Separating Mark Zuckerberg from Facebook is impossible, and a quick look at the company should make all of us worried about the prospect of President Zuck.
Separating Mark Zuckerberg from the monolith he has created is an impossible task, and a quick look at Facebook's approach to politics and business should make all of us worried about the prospect of a President Zuck, writes Alex Robert Ross.
Mark Zuckerberg says that he’s not going to be running for President of the United States, but that doesn’t mean you should believe him. He has hired former Republican National Committee chairman Ken Mehlman and former Obama/Clinton campaign manager David Plouffe over at the the Chan Zuckerberg Initiative, the philanthropic organisation that Zuckerberg runs with his wife, Priscilla Chan.
He’s also currently in the middle of a year-long, 30-state trip across America, where Charles Ommanney – the photojournalist who captured Barack Obama and George W Bush’s first terms in the White House – snapped him meeting Real Americans at diners, in coffee shops and on ranches. Zuckerberg shook hands and smiled and took pictures and listened – he wants you to know that he listened. On his tour, the 33-year-old has looked detached and full of wonder. He stared at machines; he did not know what to do with his arms; he liked to drive the big red tractor. Facebook has even cleared the way for him to run for public office while retaining his control of the company.
Commentators are lining up behind him. Over at the New York Observer, Kevin Currie has written a piece urging Democrats to get behind Zuckerberg if they’re to stand any chance of defeating Trump in 2020. (You don’t need to read it. It’s just 3000 words of Currie finding new ways of saying, “he’s rich”). At Vanity Fair, Nick Bilton made his peace with a Zuck presidency as far back as January. His defence: “…there may be no one tougher than a billionaire nerd who likes playing Risk.”
How exactly Bilton came to this terrifying conclusion isn’t clear – ultra-wealthy nerds with a mind for global domination are traditionally more suited to the role of cartoon villain than presidential candidate. But, while the Democratic Party fumbles around for anything approaching a coherent platform to challenge the most incompetent President in history, it’s time we talk about what exactly a Zuckerberg candidacy might mean.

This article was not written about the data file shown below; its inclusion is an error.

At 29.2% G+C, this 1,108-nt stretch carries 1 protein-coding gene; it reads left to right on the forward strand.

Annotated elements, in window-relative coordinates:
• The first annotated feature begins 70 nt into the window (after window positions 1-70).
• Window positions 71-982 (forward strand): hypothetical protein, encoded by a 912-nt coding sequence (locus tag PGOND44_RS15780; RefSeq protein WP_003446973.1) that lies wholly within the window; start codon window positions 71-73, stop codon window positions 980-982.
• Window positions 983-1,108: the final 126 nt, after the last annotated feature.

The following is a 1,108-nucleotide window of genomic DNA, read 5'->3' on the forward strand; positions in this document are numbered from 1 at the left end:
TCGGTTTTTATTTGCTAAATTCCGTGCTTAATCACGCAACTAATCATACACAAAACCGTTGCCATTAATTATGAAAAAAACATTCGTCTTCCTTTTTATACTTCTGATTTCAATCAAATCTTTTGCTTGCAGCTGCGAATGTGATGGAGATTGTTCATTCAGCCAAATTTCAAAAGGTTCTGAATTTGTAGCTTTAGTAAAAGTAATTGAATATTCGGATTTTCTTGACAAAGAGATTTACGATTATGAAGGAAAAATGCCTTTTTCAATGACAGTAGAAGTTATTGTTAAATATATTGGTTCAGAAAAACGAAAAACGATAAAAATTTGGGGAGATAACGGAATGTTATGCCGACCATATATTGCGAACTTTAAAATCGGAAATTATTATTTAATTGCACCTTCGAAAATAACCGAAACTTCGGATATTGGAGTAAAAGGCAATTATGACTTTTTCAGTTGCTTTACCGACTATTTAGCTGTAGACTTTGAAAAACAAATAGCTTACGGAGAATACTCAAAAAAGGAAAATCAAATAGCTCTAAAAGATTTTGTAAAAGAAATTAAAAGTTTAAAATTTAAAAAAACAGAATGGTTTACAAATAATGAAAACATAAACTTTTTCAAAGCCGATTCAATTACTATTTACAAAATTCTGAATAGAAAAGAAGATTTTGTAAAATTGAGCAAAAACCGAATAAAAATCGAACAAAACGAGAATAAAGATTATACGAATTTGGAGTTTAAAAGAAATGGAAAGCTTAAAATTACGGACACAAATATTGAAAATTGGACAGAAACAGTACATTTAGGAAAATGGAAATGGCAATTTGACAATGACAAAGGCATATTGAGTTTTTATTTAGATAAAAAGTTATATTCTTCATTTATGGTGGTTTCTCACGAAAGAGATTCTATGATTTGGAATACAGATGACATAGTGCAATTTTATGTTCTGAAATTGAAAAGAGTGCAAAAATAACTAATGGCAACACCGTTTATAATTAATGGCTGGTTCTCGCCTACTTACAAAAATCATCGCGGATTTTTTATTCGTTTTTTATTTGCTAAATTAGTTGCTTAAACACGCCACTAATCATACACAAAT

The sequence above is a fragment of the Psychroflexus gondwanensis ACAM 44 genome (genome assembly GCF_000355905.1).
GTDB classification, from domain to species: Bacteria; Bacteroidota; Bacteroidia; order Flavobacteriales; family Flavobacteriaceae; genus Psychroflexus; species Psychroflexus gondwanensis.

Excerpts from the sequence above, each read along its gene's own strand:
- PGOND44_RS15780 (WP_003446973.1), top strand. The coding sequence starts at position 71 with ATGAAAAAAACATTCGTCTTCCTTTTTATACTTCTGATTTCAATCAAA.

Zuckerberg’s politics aren’t easily cut into one of the two parties. He has donated money to Republicans Paul Ryan and Marco Rubio; he’s also donated to Democrats Chuck Schumer and Cory Booker. As a philanthropist, Zuckerberg has given money to hospitals and schools, as philanthropists tend to.
But there’s no link between that money and any political ideals. Zuckerberg gave money to stem the spread of Ebola – that doesn’t mean he’s in favour of expanded health care in America. In any case, there are questions that need answering around Zuckerberg’s promise to donate the vast majority of his wealth to charity in his lifetime. Setting up a limited liability company seems an odd way of going about it.
As the CEO of Facebook, though, he’s given us more of an insight into his political mindset than any donation could. Zuckerberg founded Facebook and modelled it around his own ideals. He continues to set the company’s agenda today. And in the era of the billionaire CEO President, we should start pulling that apart early.
Take “Building Global Community”, a strange January missive from Zuckerberg on Facebook that was read like a political manifesto. He wrote about “traditional institutions” and “social fabric”; he referenced, by name, Definitely Real People that he’d met, who told him things that backed up his fears for the future of our civilization (and the restorative powers of Facebook).